Power Of The Paycheck

Power Of The Paycheck

Helpful Terms & Tools




What’s in a Paycheck

Yahoo – nothing feels as good as payday, but did you know that besides paying your bills, your paycheck can actually help you meet your financial goals?

You look forward to your paycheck, sometimes counting the days until it hits your account. But besides freeing you from another package of ramen, your paycheck is actually a powerful financial tool – and lots of women don’t realize just how powerful it can be.

Remember when you started that new job and you filled out all that paperwork about deductions and auto drafts and benefits? Well, those are all choices you get to make about your financial future, and those choices can turn your paycheck into an engine that opens up new worlds of financial possibilities.

This handy guide will help you learn about your paycheck (not as simple as you might have thought) and how to manage it to provide the greatest benefit (not as complicated as you might think). We’ll tell you about how deductions can be used to help achieve financial goals, how to setup your exemptions to improve your tax withholdings, how you can take advantage of free money from your employer, and how to understand the numerous sources of income you might be overlooking.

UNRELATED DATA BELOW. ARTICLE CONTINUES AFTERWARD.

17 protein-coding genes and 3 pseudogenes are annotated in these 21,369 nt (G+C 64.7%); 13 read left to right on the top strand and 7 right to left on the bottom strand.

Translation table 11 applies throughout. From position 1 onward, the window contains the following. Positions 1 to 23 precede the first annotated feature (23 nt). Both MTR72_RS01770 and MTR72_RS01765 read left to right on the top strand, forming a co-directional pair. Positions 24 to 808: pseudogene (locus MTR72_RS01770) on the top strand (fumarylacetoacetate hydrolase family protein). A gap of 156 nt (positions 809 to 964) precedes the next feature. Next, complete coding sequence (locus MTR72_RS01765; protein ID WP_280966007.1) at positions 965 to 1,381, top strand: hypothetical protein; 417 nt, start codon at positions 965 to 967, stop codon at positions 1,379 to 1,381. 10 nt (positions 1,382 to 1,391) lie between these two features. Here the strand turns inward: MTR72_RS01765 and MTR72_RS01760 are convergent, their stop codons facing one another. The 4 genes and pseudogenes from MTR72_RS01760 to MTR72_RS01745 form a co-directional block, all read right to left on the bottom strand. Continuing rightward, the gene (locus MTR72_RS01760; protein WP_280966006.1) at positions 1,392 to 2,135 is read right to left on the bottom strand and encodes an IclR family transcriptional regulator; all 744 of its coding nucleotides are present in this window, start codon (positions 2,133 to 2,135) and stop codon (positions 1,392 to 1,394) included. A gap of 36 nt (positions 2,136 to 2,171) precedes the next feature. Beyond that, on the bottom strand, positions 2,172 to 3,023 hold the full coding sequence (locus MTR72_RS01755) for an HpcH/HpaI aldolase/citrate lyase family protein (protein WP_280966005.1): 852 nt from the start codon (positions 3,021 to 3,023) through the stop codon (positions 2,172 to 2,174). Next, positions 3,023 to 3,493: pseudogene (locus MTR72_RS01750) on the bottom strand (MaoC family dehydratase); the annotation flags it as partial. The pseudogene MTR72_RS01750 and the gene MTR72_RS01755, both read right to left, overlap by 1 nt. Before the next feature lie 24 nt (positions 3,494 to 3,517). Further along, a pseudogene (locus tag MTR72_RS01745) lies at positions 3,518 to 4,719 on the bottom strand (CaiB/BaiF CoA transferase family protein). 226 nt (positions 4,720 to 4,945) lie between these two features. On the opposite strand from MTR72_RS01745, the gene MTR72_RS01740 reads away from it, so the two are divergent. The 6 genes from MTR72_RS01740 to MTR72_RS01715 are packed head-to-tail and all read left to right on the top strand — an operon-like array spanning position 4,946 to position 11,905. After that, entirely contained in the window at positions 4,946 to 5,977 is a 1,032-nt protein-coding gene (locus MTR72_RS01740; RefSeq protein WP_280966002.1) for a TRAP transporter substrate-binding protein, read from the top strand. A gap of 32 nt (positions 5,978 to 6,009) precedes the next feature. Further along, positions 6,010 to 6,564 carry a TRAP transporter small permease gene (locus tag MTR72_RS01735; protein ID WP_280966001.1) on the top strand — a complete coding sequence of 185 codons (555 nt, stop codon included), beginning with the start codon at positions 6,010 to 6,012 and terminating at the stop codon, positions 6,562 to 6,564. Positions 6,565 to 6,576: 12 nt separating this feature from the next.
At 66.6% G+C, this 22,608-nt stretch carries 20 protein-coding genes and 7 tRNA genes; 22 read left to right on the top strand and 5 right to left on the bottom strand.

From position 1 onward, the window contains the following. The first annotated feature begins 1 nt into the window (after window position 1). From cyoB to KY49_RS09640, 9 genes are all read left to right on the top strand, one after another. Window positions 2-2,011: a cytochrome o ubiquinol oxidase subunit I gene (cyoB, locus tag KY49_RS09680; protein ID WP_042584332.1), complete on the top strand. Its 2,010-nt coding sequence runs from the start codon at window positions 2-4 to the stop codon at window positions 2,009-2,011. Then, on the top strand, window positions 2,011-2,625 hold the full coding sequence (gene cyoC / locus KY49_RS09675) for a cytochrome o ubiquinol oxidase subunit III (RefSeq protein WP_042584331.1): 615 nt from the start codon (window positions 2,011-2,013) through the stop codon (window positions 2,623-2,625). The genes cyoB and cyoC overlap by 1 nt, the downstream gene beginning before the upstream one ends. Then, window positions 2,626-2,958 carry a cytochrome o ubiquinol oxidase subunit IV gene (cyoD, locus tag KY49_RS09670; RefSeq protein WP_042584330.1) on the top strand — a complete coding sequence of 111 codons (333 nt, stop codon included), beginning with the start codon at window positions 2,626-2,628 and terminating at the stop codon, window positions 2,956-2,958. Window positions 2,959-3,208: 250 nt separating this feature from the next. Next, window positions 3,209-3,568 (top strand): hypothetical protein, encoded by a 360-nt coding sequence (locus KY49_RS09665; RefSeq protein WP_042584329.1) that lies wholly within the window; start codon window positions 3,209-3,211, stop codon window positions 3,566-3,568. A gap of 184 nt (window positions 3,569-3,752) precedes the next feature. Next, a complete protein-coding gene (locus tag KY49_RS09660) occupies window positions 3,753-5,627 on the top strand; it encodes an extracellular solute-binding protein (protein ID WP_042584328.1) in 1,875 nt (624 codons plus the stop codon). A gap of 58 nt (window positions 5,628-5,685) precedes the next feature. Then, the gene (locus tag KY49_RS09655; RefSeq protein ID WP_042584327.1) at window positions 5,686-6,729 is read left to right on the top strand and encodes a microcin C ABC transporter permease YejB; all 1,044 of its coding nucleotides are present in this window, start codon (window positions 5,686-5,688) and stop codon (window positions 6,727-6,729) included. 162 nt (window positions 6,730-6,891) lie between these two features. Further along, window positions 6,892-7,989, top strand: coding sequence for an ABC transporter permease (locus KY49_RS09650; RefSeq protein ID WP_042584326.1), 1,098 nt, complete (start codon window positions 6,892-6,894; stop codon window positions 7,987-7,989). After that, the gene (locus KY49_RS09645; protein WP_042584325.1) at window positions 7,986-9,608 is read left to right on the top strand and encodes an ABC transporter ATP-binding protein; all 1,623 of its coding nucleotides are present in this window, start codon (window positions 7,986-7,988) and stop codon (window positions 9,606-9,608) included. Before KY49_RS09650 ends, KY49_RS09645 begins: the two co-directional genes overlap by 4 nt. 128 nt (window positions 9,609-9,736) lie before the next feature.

Are you ready to take another gander at that paystub and see what your paycheck is (and isn’t) doing for you? Then read on, sister!


Here You
Will Learn

  • How to use payroll deductions strategically to save money, build investments, reduce income taxes, and pay for employee deductions
  • How to manage your income and deductions (thus affecting your take-home pay) through withholding strategies
  • How to get free money from your employer
  • How to calculate all of your sources of income to avoid over or under paying for taxes

Big Financial Impacts

All those choices you made when you first started your job – the withholdings, insurance decisions, and tax exemptions – are all things that you can use to your advantage. And they will likely need to change as your life changes because as your life changes, your financial needs change.

When was the last time you examined your paycheck to see what’s yours, what’s not, who takes it, and why?

Did You Know

You can avoid surprise income taxes by keeping track of all your sources of income (not just your paycheck). Income could include tips, gambling winnings, rental income from owned property, unemployment compensation, social security income, lottery winnings, alimony/child support, if you sell something – like a car, scholarship income, and more….



Getting Started

Why You Need To Act Now

Helpful Terms
& Tools

What To Consider

Social & Security References

Getting Started

Retirement is not something you think about every day. For one thing, you’re never going to stop working, right? But at some point you’re going to want to stop (probably) and when that day comes, you’re going to need to have money – because even though your working days have stopped you still have to pay your bills.